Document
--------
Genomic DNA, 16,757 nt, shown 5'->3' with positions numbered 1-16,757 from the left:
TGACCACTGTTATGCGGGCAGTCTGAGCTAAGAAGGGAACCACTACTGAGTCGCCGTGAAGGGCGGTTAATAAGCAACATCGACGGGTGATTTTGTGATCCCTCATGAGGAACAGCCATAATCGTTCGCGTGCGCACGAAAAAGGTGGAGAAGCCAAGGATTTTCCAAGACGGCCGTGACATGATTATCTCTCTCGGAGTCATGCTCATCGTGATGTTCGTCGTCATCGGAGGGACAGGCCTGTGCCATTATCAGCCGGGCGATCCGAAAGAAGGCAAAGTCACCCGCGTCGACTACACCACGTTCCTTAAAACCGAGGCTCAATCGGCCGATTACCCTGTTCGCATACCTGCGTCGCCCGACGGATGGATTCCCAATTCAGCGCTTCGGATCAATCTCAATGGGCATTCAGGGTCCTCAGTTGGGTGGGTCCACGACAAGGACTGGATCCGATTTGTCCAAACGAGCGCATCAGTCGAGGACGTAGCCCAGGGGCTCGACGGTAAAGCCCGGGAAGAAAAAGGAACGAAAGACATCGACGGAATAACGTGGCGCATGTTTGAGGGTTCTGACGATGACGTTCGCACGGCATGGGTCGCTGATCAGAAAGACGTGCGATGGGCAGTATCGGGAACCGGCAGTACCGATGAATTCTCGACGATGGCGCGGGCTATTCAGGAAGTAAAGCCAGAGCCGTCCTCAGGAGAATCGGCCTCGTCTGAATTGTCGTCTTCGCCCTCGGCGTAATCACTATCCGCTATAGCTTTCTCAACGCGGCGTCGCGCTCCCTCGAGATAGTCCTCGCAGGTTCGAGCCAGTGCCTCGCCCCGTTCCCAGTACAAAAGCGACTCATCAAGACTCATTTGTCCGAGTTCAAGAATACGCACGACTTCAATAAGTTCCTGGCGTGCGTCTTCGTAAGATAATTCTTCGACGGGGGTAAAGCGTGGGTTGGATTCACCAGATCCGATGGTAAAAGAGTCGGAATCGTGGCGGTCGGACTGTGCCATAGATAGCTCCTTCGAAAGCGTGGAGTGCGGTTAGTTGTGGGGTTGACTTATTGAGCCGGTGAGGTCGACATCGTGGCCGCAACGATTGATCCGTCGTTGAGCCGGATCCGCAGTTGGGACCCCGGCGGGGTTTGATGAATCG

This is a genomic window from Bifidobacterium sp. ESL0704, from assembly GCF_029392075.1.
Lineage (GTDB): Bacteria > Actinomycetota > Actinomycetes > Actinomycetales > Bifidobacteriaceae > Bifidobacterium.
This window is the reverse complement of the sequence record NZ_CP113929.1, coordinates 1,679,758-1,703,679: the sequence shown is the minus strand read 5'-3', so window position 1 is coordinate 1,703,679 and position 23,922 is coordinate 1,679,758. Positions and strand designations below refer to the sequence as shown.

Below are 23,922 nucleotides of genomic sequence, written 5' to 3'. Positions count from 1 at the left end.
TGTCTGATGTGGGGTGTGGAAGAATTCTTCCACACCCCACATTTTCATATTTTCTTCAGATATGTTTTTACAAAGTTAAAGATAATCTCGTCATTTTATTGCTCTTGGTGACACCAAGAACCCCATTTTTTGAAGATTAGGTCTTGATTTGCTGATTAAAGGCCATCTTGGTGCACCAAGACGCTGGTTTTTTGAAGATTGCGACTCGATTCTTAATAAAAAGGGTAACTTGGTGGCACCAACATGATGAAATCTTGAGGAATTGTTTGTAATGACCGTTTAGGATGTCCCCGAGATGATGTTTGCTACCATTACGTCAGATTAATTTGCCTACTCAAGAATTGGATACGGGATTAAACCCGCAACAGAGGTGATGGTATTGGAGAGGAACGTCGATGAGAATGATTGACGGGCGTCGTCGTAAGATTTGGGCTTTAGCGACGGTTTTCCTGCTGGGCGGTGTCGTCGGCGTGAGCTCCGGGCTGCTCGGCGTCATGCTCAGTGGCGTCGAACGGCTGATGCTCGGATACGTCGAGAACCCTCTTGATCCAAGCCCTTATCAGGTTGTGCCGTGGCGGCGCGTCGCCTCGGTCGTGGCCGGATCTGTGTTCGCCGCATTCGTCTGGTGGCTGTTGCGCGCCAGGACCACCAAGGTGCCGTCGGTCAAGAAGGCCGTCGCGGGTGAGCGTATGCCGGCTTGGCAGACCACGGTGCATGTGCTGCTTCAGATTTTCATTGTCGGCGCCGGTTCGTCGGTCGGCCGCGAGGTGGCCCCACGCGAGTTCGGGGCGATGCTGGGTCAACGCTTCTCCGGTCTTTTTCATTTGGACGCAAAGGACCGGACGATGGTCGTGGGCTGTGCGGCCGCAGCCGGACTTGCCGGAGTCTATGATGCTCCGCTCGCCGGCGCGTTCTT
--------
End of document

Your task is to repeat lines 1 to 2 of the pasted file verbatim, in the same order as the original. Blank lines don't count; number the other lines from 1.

Genomic DNA, 16,757 nt, shown 5'->3' with positions numbered 1-16,757 from the left:
TGACCACTGTTATGCGGGCAGTCTGAGCTAAGAAGGGAACCACTACTGAGTCGCCGTGAAGGGCGGTTAATAAGCAACATCGACGGGTGATTTTGTGATCCCTCATGAGGAACAGCCATAATCGTTCGCGTGCGCACGAAAAAGGTGGAGAAGCCAAGGATTTTCCAAGACGGCCGTGACATGATTATCTCTCTCGGAGTCATGCTCATCGTGATGTTCGTCGTCATCGGAGGGACAGGCCTGTGCCATTATCAGCCGGGCGATCCGAAAGAAGGCAAAGTCACCCGCGTCGACTACACCACGTTCCTTAAAACCGAGGCTCAATCGGCCGATTACCCTGTTCGCATACCTGCGTCGCCCGACGGATGGATTCCCAATTCAGCGCTTCGGATCAATCTCAATGGGCATTCAGGGTCCTCAGTTGGGTGGGTCCACGACAAGGACTGGATCCGATTTGTCCAAACGAGCGCATCAGTCGAGGACGTAGCCCAGGGGCTCGACGGTAAAGCCCGGGAAGAAAAAGGAACGAAAGACATCGACGGAATAACGTGGCGCATGTTTGAGGGTTCTGACGATGACGTTCGCACGGCATGGGTCGCTGATCAGAAAGACGTGCGATGGGCAGTATCGGGAACCGGCAGTACCGATGAATTCTCGACGATGGCGCGGGCTATTCAGGAAGTAAAGCCAGAGCCGTCCTCAGGAGAATCGGCCTCGTCTGAATTGTCGTCTTCGCCCTCGGCGTAATCACTATCCGCTATAGCTTTCTCAACGCGGCGTCGCGCTCCCTCGAGATAGTCCTCGCAGGTTCGAGCCAGTGCCTCGCCCCGTTCCCAGTACAAAAGCGACTCATCAAGACTCATTTGTCCGAGTTCAAGAATACGCACGACTTCAATAAGTTCCTGGCGTGCGTCTTCGTAAGATAATTCTTCGACGGGGGTAAAGCGTGGGTTGGATTCACCAGATCCGATGGTAAAAGAGTCGGAATCGTGGCGGTCGGACTGTGCCATAGATAGCTCCTTCGAAAGCGTGGAGTGCGGTTAGTTGTGGGGTTGACTTATTGAGCCGGTGAGGTCGACATCGTGGCCGCAACGATTGATCCGTCGTTGAGCCGGATCCGCAGTTGGGACCCCGGCGGGGTTTGATGAATCG